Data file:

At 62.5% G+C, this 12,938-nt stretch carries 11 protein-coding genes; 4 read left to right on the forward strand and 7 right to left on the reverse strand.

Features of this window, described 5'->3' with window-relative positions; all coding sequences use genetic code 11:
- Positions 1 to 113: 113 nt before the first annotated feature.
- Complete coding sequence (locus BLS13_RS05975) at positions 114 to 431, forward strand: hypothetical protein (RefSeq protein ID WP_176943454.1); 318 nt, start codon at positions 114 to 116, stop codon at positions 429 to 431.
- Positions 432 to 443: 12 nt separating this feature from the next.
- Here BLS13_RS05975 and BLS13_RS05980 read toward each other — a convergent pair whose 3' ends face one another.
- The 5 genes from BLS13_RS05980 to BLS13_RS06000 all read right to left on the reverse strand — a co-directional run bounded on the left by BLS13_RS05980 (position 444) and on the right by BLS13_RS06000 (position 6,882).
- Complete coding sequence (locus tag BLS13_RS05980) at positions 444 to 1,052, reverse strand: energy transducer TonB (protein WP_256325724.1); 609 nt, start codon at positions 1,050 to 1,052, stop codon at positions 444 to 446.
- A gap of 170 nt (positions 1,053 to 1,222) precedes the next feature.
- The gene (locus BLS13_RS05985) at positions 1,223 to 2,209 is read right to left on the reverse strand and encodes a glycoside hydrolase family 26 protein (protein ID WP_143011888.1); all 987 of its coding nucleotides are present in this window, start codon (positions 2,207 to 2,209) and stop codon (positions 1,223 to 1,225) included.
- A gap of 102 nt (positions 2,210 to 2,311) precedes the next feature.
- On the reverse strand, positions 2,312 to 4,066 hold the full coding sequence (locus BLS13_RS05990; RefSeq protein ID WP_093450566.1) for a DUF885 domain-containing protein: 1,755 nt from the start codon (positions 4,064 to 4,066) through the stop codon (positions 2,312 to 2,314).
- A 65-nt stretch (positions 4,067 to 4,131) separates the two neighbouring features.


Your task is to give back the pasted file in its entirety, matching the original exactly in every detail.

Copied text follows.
At 62.5% G+C, this 12,938-nt stretch carries 11 protein-coding genes; 4 read left to right on the forward strand and 7 right to left on the reverse strand.

Features of this window, described 5'->3' with window-relative positions; all coding sequences use genetic code 11:
- Positions 1 to 113: 113 nt before the first annotated feature.
- Complete coding sequence (locus BLS13_RS05975) at positions 114 to 431, forward strand: hypothetical protein (RefSeq protein ID WP_176943454.1); 318 nt, start codon at positions 114 to 116, stop codon at positions 429 to 431.
- Positions 432 to 443: 12 nt separating this feature from the next.
- Here BLS13_RS05975 and BLS13_RS05980 read toward each other — a convergent pair whose 3' ends face one another.
- The 5 genes from BLS13_RS05980 to BLS13_RS06000 all read right to left on the reverse strand — a co-directional run bounded on the left by BLS13_RS05980 (position 444) and on the right by BLS13_RS06000 (position 6,882).
- Complete coding sequence (locus tag BLS13_RS05980) at positions 444 to 1,052, reverse strand: energy transducer TonB (protein WP_256325724.1); 609 nt, start codon at positions 1,050 to 1,052, stop codon at positions 444 to 446.
- A gap of 170 nt (positions 1,053 to 1,222) precedes the next feature.
- The gene (locus BLS13_RS05985) at positions 1,223 to 2,209 is read right to left on the reverse strand and encodes a glycoside hydrolase family 26 protein (protein ID WP_143011888.1); all 987 of its coding nucleotides are present in this window, start codon (positions 2,207 to 2,209) and stop codon (positions 1,223 to 1,225) included.
- A gap of 102 nt (positions 2,210 to 2,311) precedes the next feature.
- On the reverse strand, positions 2,312 to 4,066 hold the full coding sequence (locus BLS13_RS05990; RefSeq protein ID WP_093450566.1) for a DUF885 domain-containing protein: 1,755 nt from the start codon (positions 4,064 to 4,066) through the stop codon (positions 2,312 to 2,314).
- A 65-nt stretch (positions 4,067 to 4,131) separates the two neighbouring features.